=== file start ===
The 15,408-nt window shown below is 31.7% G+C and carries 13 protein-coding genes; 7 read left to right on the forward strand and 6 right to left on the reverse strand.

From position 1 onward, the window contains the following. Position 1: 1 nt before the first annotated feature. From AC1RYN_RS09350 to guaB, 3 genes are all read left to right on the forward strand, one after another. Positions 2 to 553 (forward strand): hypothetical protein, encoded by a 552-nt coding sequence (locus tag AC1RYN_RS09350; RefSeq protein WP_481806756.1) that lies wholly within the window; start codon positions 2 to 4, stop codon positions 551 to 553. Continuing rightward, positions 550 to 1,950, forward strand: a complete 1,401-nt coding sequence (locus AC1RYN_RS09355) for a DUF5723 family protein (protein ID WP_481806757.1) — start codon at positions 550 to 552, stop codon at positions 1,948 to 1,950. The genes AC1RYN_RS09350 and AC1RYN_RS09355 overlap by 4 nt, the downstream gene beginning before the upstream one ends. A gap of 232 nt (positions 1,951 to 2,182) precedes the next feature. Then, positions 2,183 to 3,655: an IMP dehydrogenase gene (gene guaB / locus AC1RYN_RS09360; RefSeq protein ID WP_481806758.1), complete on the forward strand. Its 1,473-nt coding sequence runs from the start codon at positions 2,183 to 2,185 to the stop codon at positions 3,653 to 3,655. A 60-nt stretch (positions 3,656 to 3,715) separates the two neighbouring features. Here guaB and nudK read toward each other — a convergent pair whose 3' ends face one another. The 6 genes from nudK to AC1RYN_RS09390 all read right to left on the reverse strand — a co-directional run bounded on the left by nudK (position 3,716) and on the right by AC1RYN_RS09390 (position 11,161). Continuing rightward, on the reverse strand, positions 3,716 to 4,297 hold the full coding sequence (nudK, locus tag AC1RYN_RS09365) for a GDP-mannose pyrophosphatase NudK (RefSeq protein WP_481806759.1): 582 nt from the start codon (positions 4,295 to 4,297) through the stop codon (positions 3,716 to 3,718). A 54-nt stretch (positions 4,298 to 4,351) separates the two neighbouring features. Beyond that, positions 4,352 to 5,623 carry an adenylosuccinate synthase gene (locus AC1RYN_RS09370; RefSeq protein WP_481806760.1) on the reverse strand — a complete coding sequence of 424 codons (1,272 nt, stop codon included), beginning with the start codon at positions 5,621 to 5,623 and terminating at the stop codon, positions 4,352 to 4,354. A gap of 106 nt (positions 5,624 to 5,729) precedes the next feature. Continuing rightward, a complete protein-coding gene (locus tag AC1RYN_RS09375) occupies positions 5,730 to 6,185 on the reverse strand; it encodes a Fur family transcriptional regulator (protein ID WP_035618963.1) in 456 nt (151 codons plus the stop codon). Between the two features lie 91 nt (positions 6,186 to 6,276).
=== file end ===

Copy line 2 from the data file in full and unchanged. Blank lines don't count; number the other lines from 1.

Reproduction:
From position 1 onward, the window contains the following. Position 1: 1 nt before the first annotated feature. From AC1RYN_RS09350 to guaB, 3 genes are all read left to right on the forward strand, one after another. Positions 2 to 553 (forward strand): hypothetical protein, encoded by a 552-nt coding sequence (locus tag AC1RYN_RS09350; RefSeq protein WP_481806756.1) that lies wholly within the window; start codon positions 2 to 4, stop codon positions 551 to 553. Continuing rightward, positions 550 to 1,950, forward strand: a complete 1,401-nt coding sequence (locus AC1RYN_RS09355) for a DUF5723 family protein (protein ID WP_481806757.1) — start codon at positions 550 to 552, stop codon at positions 1,948 to 1,950. The genes AC1RYN_RS09350 and AC1RYN_RS09355 overlap by 4 nt, the downstream gene beginning before the upstream one ends. A gap of 232 nt (positions 1,951 to 2,182) precedes the next feature. Then, positions 2,183 to 3,655: an IMP dehydrogenase gene (gene guaB / locus AC1RYN_RS09360; RefSeq protein ID WP_481806758.1), complete on the forward strand. Its 1,473-nt coding sequence runs from the start codon at positions 2,183 to 2,185 to the stop codon at positions 3,653 to 3,655. A 60-nt stretch (positions 3,656 to 3,715) separates the two neighbouring features. Here guaB and nudK read toward each other — a convergent pair whose 3' ends face one another. The 6 genes from nudK to AC1RYN_RS09390 all read right to left on the reverse strand — a co-directional run bounded on the left by nudK (position 3,716) and on the right by AC1RYN_RS09390 (position 11,161). Continuing rightward, on the reverse strand, positions 3,716 to 4,297 hold the full coding sequence (nudK, locus tag AC1RYN_RS09365) for a GDP-mannose pyrophosphatase NudK (RefSeq protein WP_481806759.1): 582 nt from the start codon (positions 4,295 to 4,297) through the stop codon (positions 3,716 to 3,718). A 54-nt stretch (positions 4,298 to 4,351) separates the two neighbouring features. Beyond that, positions 4,352 to 5,623 carry an adenylosuccinate synthase gene (locus AC1RYN_RS09370; RefSeq protein WP_481806760.1) on the reverse strand — a complete coding sequence of 424 codons (1,272 nt, stop codon included), beginning with the start codon at positions 5,621 to 5,623 and terminating at the stop codon, positions 4,352 to 4,354. A gap of 106 nt (positions 5,624 to 5,729) precedes the next feature. Continuing rightward, a complete protein-coding gene (locus tag AC1RYN_RS09375) occupies positions 5,730 to 6,185 on the reverse strand; it encodes a Fur family transcriptional regulator (protein ID WP_035618963.1) in 456 nt (151 codons plus the stop codon). Between the two features lie 91 nt (positions 6,186 to 6,276).